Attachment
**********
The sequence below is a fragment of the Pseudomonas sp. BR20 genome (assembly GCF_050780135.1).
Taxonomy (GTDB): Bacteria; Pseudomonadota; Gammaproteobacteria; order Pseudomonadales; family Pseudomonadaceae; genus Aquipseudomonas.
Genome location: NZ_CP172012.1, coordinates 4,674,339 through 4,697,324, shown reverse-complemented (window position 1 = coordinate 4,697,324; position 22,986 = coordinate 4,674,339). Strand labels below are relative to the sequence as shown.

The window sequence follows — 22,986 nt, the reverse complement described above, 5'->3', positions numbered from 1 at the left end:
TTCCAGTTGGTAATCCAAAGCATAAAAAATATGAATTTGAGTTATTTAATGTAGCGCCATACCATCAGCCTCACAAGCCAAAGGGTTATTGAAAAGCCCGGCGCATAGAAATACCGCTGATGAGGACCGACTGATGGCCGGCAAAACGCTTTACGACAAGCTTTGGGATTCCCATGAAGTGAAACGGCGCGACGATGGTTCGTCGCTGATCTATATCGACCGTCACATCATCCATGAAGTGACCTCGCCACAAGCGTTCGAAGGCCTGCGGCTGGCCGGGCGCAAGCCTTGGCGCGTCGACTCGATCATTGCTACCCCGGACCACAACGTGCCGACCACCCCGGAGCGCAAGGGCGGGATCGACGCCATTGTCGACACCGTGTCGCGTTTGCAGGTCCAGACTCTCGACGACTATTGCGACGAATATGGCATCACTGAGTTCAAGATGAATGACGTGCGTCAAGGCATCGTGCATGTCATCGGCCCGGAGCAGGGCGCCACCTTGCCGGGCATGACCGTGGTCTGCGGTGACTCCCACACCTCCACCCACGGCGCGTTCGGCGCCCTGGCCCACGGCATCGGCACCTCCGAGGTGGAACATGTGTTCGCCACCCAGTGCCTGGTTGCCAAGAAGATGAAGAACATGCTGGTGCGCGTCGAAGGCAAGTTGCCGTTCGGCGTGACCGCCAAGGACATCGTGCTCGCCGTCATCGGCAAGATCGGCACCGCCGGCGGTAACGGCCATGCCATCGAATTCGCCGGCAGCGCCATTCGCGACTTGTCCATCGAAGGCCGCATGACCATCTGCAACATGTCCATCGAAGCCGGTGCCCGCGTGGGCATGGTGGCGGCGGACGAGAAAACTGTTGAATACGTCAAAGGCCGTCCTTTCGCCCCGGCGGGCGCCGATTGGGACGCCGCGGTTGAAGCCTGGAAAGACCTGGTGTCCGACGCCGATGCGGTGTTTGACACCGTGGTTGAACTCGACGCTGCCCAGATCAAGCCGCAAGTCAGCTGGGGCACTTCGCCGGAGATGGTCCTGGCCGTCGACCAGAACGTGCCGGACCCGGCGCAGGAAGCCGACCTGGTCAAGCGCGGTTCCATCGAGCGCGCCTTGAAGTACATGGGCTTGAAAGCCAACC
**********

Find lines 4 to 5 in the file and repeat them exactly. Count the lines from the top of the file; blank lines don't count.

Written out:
The window sequence follows — 22,986 nt, the reverse complement described above, 5'->3', positions numbered from 1 at the left end:
TTCCAGTTGGTAATCCAAAGCATAAAAAATATGAATTTGAGTTATTTAATGTAGCGCCATACCATCAGCCTCACAAGCCAAAGGGTTATTGAAAAGCCCGGCGCATAGAAATACCGCTGATGAGGACCGACTGATGGCCGGCAAAACGCTTTACGACAAGCTTTGGGATTCCCATGAAGTGAAACGGCGCGACGATGGTTCGTCGCTGATCTATATCGACCGTCACATCATCCATGAAGTGACCTCGCCACAAGCGTTCGAAGGCCTGCGGCTGGCCGGGCGCAAGCCTTGGCGCGTCGACTCGATCATTGCTACCCCGGACCACAACGTGCCGACCACCCCGGAGCGCAAGGGCGGGATCGACGCCATTGTCGACACCGTGTCGCGTTTGCAGGTCCAGACTCTCGACGACTATTGCGACGAATATGGCATCACTGAGTTCAAGATGAATGACGTGCGTCAAGGCATCGTGCATGTCATCGGCCCGGAGCAGGGCGCCACCTTGCCGGGCATGACCGTGGTCTGCGGTGACTCCCACACCTCCACCCACGGCGCGTTCGGCGCCCTGGCCCACGGCATCGGCACCTCCGAGGTGGAACATGTGTTCGCCACCCAGTGCCTGGTTGCCAAGAAGATGAAGAACATGCTGGTGCGCGTCGAAGGCAAGTTGCCGTTCGGCGTGACCGCCAAGGACATCGTGCTCGCCGTCATCGGCAAGATCGGCACCGCCGGCGGTAACGGCCATGCCATCGAATTCGCCGGCAGCGCCATTCGCGACTTGTCCATCGAAGGCCGCATGACCATCTGCAACATGTCCATCGAAGCCGGTGCCCGCGTGGGCATGGTGGCGGCGGACGAGAAAACTGTTGAATACGTCAAAGGCCGTCCTTTCGCCCCGGCGGGCGCCGATTGGGACGCCGCGGTTGAAGCCTGGAAAGACCTGGTGTCCGACGCCGATGCGGTGTTTGACACCGTGGTTGAACTCGACGCTGCCCAGATCAAGCCGCAAGTCAGCTGGGGCACTTCGCCGGAGATGGTCCTGGCCGTCGACCAGAACGTGCCGGACCCGGCGCAGGAAGCCGACCTGGTCAAGCGCGGTTCCATCGAGCGCGCCTTGAAGTACATGGGCTTGAAAGCCAACC